It is interesting to dig back and see when common expressions originated. Not only when, but to understand the underlying meaning. Sometimes, we apply them improperly. Here are bunch to set you straight and use in the right context. Oh, and you will learn what, “Nuke the Fridge”, means.
The Acid Test: to prove something is real.
During the California Gold Rush, prospectors and dealers used acid to distinguish gold from base metal. If the metal dissolved in a mixture of hydrochloric acid and nitric acid, it was the real thing.
A Baker’s Dozen: one more over 12, or 13 in total.
Medieval English bakers gave an extra loaf when selling a dozen to avoid being penalized for selling a short weight. Bakers could be fined, pilloried or even flogged for selling ‘underweight’ bread.
Bite The Bullet: to make a difficult decision or one long put-off.
During early battles there was no time to administer anesthetics while performing surgeries. So, patients were made to bite down on bullets to distract from the pain.
Break the Ice: a friendly, disarming way to commence a relationship.
Ships were once the only transportation and means of trade. At times, they would get stuck during the winter because of ice. The receiving country would send small ships to “break the ice” to clear a way for the trade ships, a gesture of understanding between two territories.
Butter Someone Up: to impress and ingratiate with flattery.
This was a customary religious act in ancient India. The devout would throw butter balls at the statues of their gods to seek favor and forgiveness.
Bury the Hatchet: to end a conflict and make peace.
This dates back to when Puritans were in conflict with the Native Americans. When negotiating peace, the Native Americans would bury all their hatchets, knives, clubs, and tomahawks to make them inaccessible.
Caught Red-Handed: to be caught in the act of doing something wrong.
An old English law ordered any person to be punished for butchering an animal that wasn’t his own. To be convicted meant being caught with the animal’s blood still on one’s hands.
Chow Down: to eat a meal, often quickly and without ceremony.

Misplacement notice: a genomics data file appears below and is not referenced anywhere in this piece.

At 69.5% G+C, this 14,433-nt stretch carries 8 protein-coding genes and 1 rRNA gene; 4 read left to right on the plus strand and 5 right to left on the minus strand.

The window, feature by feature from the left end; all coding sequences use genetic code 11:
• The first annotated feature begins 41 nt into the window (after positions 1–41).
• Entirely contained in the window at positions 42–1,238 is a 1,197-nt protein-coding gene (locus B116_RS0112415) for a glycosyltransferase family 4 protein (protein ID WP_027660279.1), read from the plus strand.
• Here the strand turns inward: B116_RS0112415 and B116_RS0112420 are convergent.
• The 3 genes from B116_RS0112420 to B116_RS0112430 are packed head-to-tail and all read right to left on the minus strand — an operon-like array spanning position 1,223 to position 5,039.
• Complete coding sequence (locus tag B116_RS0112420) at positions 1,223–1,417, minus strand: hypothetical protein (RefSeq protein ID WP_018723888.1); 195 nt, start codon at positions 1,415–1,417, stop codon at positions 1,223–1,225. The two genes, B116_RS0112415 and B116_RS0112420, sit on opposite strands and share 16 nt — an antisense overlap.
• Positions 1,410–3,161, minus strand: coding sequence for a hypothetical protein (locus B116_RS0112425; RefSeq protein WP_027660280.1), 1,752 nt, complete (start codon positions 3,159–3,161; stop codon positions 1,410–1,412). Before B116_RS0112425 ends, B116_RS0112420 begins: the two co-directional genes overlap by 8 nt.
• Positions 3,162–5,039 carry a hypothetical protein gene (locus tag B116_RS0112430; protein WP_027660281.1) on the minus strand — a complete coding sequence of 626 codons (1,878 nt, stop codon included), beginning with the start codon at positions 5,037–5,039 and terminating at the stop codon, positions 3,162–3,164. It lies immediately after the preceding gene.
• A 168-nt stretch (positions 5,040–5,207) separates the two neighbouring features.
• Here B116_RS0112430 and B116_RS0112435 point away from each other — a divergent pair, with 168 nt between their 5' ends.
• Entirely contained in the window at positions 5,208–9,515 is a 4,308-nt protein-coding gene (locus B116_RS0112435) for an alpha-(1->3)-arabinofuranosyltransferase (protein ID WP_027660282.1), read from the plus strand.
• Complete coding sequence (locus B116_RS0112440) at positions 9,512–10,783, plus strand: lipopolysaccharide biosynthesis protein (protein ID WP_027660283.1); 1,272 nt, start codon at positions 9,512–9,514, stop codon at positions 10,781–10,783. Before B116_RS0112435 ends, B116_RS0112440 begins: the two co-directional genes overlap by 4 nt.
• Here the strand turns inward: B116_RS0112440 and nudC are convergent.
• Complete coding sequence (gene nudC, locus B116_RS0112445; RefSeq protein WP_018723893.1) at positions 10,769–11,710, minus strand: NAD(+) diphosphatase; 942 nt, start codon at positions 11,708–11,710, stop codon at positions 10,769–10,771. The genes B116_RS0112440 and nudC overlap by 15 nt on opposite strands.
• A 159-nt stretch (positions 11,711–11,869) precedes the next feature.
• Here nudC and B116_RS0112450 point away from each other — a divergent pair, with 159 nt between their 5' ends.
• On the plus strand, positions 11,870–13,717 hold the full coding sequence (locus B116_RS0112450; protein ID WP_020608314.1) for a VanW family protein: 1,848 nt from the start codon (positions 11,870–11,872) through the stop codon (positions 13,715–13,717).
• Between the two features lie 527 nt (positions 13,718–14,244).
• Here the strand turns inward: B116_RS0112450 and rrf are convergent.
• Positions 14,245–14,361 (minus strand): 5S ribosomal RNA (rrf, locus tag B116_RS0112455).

This was first used by the U.S. military during WWII. ‘Chow’ is a Chinese breed of dog, that became a slang term for food due to the Chinese’s reputation for eating dog meat.
Cut of Your Jib: to admire a certain style or personality.
Sir Walter Scott brought this phrase into common use. The jib is a triangular sail used on sailing ships, and as each country has its own style, the ‘cut of your jib’ determines a boat’s origins.
Give a Cold Shoulder: being unwelcoming or antisocial.
In Medieval England, it was customary to give a guest a cold piece of meat from the shoulder of mutton, pork, or beef chop when the host felt it was time for the guest to leave. This was a polite way to move them along.
Go the Whole Nine Yards: to try your best at something, to go for it.
Often confused with football, this one comes from World War II when fighter pilots were equipped with nine yards of ammunition. When they ran out, it meant that they had tried their best at fighting by using the entirety of their ammunition.
In the Buff: to be naked or nude.
A buff-coat was a light coloured leather tunic worn by English soldiers up until the 17th century. The original meaning was simply to be wearing such a coat. Later on, ‘in the buff’ was used to mean naked, due to the colour of skin, which is similar to the buff coat.
Nuke the Fridge: a moment that beats all future ones.
A film moment that is so incredible, it impacts subsequent scenes that rely on more understated action or suspense. The term comes from Indiana Jones and the Kingdom of the Crystal Skull, in which, Harrison Ford’s character survives a nuclear blast in a kitchen fridge.
Put A Sock In It: tell someone to stop talking.
In the late 19th century, people used woolen socks to stuff the horns of their gramophones or record players to lower the sound. These early machines had no volume control.
Steal One’s Thunder: win praise by pre-empting someone else’s attempt to impress.
In the 18th century, playwright John Dennis, made a machine that mimicked the sound of thunder for his play. The play wasn’t a success, but someone stole his invention. Later on, in another theatre, Dennis discovered the thunder machine being used without credit.
The Walls Have Ears: take care of what you say as people may be eavesdropping.
France’s Louvre Palace was believed to have a network of listening tubes so it was possible to hear what was said in different rooms. This may be how Queen Catherine de’Medici discovered political secrets and plots.